Review: The Hidden Star

by K. Sello Duiker (Cassava Republic Press, International Edition 2018)

Journey to South Africa, where 11 year old heroine Nolitye “Keeper of the Stone” navigates life in a township of "squeezed-in shacks, dusty streets, shebeens and other small corner stores, and stray dogs." Nolitye, her friends Four Eyes and Bheki, and school bully Rotten Nellie experience everyday childhood, then embark on an urgent, fantastic quest to overcome evil forces and find Nolitye's missing, spell-cursed father, Xoli. The novel mixes elements of real life (school bullying, friendship, absent parents, disappearing children, cultural traditions) with magical realism (talking dogs and wildlife, evil witches, journey to a fantasy world, magical powers).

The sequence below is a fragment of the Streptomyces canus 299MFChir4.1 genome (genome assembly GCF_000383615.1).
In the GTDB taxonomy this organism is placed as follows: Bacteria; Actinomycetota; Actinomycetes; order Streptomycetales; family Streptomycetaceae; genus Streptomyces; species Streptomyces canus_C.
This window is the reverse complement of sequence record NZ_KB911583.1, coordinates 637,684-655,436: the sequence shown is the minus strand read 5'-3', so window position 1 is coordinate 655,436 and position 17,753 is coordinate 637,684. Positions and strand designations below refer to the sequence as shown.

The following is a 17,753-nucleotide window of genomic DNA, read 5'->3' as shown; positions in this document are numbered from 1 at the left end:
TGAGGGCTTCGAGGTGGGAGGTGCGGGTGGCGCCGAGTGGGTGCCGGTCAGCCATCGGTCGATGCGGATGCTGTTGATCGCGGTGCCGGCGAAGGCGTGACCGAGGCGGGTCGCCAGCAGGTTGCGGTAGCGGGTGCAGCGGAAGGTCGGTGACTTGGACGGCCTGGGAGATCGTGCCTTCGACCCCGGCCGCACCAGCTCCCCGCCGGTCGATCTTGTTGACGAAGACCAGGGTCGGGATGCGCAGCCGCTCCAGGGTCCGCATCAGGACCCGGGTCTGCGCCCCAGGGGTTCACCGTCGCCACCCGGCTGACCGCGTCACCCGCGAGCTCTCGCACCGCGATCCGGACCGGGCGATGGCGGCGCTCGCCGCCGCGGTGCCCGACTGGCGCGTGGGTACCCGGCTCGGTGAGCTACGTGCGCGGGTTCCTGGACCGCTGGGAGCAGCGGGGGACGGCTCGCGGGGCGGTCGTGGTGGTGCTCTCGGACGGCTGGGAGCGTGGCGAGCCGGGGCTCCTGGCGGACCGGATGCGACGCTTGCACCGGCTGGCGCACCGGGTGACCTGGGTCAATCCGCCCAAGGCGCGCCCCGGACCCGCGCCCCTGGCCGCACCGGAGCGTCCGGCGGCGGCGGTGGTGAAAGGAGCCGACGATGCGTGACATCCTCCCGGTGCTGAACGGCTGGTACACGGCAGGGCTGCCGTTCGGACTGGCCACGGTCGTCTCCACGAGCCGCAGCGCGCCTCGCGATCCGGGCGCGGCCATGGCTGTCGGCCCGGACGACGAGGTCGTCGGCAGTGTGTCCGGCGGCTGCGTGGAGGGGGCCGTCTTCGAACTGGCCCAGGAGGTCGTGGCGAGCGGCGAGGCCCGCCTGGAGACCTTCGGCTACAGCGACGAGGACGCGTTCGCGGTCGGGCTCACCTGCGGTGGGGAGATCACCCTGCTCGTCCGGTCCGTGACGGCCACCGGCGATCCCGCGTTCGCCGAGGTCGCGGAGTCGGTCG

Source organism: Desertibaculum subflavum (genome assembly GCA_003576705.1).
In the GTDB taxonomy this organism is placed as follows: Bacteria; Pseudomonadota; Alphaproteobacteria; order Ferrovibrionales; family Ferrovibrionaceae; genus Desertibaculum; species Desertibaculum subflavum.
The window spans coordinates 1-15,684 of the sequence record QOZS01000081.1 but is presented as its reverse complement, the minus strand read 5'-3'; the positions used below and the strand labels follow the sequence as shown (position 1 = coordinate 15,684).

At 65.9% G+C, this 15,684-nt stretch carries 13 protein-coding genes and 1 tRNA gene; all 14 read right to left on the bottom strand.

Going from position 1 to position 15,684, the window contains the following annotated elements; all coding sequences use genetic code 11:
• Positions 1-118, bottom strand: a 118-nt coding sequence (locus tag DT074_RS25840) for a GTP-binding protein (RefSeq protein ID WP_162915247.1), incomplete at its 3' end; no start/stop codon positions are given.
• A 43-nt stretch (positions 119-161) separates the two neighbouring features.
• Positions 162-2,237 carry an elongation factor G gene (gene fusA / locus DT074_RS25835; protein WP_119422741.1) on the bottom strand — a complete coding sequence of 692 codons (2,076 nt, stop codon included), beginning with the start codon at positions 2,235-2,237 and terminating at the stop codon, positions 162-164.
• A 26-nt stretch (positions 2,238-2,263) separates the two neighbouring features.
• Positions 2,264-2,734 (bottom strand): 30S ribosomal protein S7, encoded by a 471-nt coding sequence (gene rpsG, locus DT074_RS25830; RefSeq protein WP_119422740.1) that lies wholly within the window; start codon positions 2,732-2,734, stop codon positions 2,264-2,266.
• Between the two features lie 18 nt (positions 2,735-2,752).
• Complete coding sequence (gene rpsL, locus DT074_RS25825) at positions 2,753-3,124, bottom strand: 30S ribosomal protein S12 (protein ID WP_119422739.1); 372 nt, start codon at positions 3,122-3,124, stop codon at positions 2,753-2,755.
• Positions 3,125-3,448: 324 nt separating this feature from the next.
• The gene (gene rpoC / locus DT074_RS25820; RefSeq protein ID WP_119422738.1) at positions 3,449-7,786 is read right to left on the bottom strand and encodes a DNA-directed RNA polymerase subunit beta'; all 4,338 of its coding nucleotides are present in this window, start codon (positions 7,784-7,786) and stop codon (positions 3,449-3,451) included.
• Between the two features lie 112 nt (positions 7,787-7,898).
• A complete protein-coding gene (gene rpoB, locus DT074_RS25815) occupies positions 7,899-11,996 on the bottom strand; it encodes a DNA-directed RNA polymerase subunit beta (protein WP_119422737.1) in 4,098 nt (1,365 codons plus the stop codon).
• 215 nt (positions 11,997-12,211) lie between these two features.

Potent themes here: family; community; youth empowerment and heroics; ancient cultural wisdom; good vs. evil; persistence. Magical elements resonate and blend with scenery, cultures, and rich mythology of Southern Africa. Fans of J.K. Rowling's Harry Potter series, or Tomi Adeyemi's Children of Blood and Bone will likely savor this adventure, which delivers a hopeful ending. A solid choice for middle-grade discussion; works as a read-aloud for ages 9 and up.

Prizewinning author K. Sello Duiker (who came of age during apartheid in Soweto, but died in 2005, age 30) is a masterful storyteller. THE HIDDEN STAR was first published after Duiker’s death in 2006 and is now available internationally. This essential, uplifting fairy tale offers windows into a complex and beautiful world that has been much under-represented in contemporary children’s literature.


Karen Lewis